OBJECT: Ultrasonographic measurement of the optic nerve sheath diameter (ONSD) is known to be an accurate monitor of elevated intracranial pressure (ICP). However, it is yet unknown whether fluctuations in ICP result in direct changes in ONSD. Therefore, the authors researched whether ONSD and ICP simultaneously change during tracheal manipulation in patients in the intensive care unit (ICU) who have suffered a traumatic brain injury (TBI).MATERIALS: The authors included 18 ICP-monitored patients who had sustained TBI and were admitted to the ICU. They examined the optic nerve sheath by performing ultrasound before, during, and after tracheal manipulation, which is known to increase ICP. The correlation between ONSD and ICP measurements was determined, and the diagnostic performance of ONSD measurement was tested using receiver operating characteristic curve analysis.RESULTS: In all patients ICP increased above 20 mm Hg during manipulation of the trachea, and this increase was directly associated with a dilation of the ONSD of > 5.0 mm. After tracheal manipulation stopped, ICP as well as ONSD decreased immediately to baseline levels. The correlation between ICP and ONSD was high (R(2) = 0.80); at a cutoff of ≥ 5.0 mm ONSD, a sensitivity of 94%, a specificity of 98%, and an area under the curve of 0.99 (95% CI 0.97-1.00) for detecting elevated ICP were determined.CONCLUSIONS: In patients who have sustained a TBI, ultrasonography of the ONSD is an accurate, simple, and rapid measurement for detecting elevated ICP as well as immediate changes in ICP. Therefore, it might be a useful tool to monitor ICP, especially in conditions in which invasive ICP monitoring is not available, such as at trauma scenes.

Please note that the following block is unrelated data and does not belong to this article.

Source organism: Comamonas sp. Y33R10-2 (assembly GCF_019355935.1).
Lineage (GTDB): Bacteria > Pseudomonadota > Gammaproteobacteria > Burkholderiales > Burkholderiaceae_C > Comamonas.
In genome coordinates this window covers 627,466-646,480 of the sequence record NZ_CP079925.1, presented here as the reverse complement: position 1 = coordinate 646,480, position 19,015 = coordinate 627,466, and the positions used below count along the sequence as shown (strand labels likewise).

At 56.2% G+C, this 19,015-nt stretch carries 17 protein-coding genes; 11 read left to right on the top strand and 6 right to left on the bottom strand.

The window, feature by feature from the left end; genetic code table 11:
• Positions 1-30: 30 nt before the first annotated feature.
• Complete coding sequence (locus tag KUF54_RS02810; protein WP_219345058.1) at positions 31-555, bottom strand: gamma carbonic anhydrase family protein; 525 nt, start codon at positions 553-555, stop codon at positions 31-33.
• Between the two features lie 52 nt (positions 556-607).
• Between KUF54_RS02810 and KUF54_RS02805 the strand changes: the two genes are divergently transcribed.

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doi.org/10.3171/2014.10.JNS141197, hdl.handle.net/1765/82173
Journal of neurosurgery
Erasmus MC: University Medical Center Rotterdam

Maissan, I., Dirven, P. J. A. C., Haitsma, I., Hoeks, S., Gommers, D., & Stolker, R. (2015). Ultrasonographic measured optic nerve sheath diameter as an accurate and quick monitor for changes in intracranial pressure. Journal of neurosurgery, 123(3), 743–747. doi:10.3171/2014.10.JNS141197